Universe  ID: 11567

PSR J1203, A 'Transformer' Pulsar—Animations

Pulsar J1023 is a member of an exceptional binary system containing a rapidly spinning neutron star. In June 2013, the pulsar underwent a dramatic change in behavior never before observed. Its radio beacon vanished, while at the same time the system brightened significantly in gamma rays, the highest-energy form of light.

The stellar system, known as AY Sextantis and located about 4,400 light-years away in the constellation Sextans, pairs a 1.7-millisecond pulsar named PSR J1023+0038 — J1023 for short — with a star containing about one-fifth the mass of the sun. The stars complete an orbit in only 4.8 hours, which places them so close together that a high-energy "wind" of charged particles from the pulsar is gradually evaporating its companion.

What's happening, astronomers say, are the last sputtering throes of the pulsar spin-up process, where a flow of matter from the companion has, over millions of years, dramatically increased the pulsar's rotation. J1023 now spins at about 35,000 rpm, but the gas stream from the companion is no longer continuous. Researchers regard the system as a unique laboratory for understanding how millisecond pulsars form and for studying details of how accretion takes place on neutron stars.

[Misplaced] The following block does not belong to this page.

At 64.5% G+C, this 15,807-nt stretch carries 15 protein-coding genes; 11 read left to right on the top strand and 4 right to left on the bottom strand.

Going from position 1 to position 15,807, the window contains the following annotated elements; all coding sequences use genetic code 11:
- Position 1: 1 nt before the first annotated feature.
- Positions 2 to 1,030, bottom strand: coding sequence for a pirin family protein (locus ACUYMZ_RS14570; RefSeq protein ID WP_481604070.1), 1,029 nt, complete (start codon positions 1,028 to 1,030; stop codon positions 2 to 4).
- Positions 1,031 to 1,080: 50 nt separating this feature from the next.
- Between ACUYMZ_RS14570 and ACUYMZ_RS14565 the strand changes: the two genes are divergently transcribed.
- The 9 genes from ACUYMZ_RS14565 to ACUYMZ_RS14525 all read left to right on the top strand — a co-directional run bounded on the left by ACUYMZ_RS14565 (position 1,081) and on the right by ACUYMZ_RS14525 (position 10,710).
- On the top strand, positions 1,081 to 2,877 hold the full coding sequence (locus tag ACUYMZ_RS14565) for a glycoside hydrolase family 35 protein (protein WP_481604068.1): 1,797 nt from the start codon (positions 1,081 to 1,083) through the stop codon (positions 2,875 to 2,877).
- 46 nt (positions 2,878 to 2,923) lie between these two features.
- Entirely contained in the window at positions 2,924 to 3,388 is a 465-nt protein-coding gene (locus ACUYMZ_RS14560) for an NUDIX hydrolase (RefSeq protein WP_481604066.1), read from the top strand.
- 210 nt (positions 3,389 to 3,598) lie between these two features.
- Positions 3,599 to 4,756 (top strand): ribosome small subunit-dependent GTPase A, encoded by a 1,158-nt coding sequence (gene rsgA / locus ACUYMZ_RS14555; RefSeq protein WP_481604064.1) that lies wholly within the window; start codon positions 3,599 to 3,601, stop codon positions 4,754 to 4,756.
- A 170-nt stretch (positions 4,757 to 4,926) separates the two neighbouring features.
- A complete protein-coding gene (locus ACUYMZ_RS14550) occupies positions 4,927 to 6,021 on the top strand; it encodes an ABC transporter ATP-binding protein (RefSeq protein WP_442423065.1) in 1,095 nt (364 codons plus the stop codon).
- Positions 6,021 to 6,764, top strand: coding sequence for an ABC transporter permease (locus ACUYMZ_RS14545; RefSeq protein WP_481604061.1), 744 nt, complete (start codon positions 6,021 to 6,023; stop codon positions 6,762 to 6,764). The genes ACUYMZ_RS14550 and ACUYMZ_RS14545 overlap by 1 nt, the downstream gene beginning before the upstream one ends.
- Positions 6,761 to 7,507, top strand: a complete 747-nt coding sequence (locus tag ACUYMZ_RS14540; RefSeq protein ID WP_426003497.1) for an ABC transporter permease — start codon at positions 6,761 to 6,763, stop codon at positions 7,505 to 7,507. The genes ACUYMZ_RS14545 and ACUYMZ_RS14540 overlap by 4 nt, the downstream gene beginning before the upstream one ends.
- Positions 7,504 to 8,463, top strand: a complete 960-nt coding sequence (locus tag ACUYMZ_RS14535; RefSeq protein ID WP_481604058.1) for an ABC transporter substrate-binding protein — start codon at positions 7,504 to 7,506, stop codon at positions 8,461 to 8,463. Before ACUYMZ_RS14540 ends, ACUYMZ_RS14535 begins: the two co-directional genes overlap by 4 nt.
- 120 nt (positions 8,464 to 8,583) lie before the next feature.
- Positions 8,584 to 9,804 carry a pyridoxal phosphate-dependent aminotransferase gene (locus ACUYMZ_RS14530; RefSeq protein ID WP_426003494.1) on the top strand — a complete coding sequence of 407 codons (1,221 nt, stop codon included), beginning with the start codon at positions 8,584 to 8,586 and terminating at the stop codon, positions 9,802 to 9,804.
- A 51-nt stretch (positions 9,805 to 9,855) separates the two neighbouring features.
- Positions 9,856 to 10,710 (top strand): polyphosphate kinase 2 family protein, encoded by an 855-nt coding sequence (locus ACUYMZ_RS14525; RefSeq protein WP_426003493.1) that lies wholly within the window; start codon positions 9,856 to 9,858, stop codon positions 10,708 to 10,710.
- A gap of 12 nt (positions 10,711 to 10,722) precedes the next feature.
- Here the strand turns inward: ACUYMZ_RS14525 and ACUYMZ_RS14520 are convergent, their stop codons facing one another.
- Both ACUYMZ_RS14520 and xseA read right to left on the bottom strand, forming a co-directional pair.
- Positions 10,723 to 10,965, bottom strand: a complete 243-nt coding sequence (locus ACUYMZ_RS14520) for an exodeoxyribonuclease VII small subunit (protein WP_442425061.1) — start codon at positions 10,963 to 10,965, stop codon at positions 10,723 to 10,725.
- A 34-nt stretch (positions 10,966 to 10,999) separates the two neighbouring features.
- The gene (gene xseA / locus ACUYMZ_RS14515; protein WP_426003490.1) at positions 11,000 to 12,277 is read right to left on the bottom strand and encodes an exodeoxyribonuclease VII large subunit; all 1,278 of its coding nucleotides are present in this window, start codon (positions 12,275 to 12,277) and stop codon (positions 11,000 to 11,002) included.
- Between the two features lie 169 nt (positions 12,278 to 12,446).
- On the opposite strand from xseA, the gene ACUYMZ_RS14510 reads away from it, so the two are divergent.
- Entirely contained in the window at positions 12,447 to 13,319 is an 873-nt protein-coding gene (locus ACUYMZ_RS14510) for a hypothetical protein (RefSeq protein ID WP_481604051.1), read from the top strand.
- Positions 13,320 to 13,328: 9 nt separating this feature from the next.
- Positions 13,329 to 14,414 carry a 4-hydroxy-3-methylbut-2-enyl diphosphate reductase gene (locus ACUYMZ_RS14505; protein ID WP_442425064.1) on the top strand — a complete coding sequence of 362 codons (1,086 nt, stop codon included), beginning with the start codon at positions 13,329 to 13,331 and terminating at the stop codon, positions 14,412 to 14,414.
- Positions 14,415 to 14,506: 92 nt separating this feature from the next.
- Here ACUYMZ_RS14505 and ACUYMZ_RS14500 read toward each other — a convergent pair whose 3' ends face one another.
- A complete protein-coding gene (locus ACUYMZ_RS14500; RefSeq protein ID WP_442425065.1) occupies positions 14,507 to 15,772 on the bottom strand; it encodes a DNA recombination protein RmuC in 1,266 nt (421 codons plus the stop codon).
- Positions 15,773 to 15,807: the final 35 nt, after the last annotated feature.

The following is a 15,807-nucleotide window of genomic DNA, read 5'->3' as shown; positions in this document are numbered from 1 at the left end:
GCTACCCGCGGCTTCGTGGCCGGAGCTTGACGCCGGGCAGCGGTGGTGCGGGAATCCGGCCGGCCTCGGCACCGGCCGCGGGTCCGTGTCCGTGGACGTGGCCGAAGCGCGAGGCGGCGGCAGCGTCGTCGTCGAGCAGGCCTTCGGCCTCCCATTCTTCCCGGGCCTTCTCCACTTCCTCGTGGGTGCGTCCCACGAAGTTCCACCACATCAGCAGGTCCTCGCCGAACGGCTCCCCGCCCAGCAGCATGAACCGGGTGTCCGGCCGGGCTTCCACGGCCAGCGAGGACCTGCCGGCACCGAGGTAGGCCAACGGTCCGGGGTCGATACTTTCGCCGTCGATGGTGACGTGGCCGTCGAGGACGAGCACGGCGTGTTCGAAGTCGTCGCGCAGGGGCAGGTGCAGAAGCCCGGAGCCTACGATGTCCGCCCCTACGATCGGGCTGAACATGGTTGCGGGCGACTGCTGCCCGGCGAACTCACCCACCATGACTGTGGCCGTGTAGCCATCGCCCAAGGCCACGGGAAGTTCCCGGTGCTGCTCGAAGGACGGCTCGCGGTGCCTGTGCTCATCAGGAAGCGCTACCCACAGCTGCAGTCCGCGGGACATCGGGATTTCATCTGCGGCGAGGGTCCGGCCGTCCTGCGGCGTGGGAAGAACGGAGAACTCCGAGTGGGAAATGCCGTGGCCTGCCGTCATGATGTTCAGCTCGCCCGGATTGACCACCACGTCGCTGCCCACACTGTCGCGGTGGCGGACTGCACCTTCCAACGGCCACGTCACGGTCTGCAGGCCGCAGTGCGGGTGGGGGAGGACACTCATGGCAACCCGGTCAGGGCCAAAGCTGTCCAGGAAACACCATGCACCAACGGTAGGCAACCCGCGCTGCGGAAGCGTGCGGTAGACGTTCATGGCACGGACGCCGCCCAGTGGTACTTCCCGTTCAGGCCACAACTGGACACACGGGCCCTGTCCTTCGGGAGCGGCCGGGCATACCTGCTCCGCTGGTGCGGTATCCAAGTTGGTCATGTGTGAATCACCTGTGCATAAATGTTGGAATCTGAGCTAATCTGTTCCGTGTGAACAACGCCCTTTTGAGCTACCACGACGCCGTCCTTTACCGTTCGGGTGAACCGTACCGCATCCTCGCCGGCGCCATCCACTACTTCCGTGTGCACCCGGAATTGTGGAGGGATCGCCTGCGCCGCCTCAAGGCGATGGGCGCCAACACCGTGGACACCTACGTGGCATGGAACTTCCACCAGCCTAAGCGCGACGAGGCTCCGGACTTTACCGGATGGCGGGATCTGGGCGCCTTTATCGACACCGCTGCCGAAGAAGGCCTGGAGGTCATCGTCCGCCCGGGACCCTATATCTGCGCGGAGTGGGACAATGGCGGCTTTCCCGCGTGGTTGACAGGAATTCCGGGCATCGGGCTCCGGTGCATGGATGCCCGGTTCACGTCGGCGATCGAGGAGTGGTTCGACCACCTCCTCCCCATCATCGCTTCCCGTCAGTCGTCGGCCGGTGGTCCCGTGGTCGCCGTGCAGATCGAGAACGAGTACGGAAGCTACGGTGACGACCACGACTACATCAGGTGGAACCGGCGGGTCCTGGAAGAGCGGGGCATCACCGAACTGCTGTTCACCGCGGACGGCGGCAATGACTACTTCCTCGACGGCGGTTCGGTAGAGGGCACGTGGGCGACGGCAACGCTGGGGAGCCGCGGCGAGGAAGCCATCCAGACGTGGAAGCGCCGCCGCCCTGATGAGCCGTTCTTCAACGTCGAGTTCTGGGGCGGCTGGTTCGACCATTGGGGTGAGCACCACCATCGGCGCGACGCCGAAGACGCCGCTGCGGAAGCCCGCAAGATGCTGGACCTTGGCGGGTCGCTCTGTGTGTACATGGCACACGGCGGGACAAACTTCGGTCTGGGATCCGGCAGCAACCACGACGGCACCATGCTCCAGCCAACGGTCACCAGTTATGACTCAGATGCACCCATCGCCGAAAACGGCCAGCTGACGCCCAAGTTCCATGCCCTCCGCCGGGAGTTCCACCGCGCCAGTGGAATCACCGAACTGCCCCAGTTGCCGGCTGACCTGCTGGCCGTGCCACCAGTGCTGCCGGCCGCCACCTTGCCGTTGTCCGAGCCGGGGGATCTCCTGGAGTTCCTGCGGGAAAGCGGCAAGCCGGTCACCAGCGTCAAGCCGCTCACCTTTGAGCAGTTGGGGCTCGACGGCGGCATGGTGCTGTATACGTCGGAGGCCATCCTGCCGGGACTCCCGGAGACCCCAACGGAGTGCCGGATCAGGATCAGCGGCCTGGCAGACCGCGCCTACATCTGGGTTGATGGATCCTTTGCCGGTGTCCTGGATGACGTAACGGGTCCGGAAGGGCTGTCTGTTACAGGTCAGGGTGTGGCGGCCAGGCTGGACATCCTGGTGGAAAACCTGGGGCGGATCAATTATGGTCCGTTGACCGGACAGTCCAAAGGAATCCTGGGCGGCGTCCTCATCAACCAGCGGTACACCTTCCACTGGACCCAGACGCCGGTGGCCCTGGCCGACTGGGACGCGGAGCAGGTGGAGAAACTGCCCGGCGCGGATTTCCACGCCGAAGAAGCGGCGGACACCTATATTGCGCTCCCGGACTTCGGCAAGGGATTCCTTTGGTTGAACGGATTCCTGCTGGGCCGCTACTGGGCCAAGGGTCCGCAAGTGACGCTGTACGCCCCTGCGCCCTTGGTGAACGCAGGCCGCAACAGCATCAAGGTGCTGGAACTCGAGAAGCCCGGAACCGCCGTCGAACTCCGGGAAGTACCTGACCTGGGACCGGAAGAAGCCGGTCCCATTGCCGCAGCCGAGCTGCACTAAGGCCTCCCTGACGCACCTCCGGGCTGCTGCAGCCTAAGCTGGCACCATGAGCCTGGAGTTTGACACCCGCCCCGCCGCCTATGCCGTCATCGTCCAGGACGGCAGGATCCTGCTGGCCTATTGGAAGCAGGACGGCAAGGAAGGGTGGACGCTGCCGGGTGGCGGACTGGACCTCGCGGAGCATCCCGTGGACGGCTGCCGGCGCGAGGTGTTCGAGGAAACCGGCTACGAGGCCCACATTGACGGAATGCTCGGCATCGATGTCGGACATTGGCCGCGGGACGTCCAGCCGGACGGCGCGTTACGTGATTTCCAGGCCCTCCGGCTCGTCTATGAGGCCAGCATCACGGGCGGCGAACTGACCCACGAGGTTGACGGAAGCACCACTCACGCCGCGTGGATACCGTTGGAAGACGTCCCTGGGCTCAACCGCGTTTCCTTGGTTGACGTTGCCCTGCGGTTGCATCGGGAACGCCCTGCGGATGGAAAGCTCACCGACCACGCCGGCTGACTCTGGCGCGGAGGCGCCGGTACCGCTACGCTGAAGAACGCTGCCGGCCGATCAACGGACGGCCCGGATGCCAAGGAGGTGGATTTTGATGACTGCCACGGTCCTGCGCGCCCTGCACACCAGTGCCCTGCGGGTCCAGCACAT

Cruz deWilde (Avant Gravity): Lead Animator
Scott Wiessinger (USRA): Producer
Francis Reddy (Syneren Technologies): Writer
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NASA's Goddard Space Flight Center

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This item is part of this series:
Astrophysics Animations

Goddard TV Tape:
G2014-055 -- Transformer Pulsar

SVS >> Neutron Star
SVS >> X-ray
GCMD >> Earth Science >> Spectral/Engineering >> Gamma Ray
SVS >> Astrophysics
SVS >> Pulsar
SVS >> Space
SVS >> Binary Star
SVS >> Star
NASA Science >> Universe

GCMD keywords can be found on the Internet with the following citation: Olsen, L.M., G. Major, K. Shein, J. Scialdone, S. Ritz, T. Stevens, M. Morahan, A. Aleman, R. Vogel, S. Leicester, H. Weir, M. Meaux, S. Grebas, C.Solomon, M. Holland, T. Northcutt, R. A. Restrepo, R. Bilodeau, 2013. NASA/Global Change Master Directory (GCMD) Earth Science Keywords. Version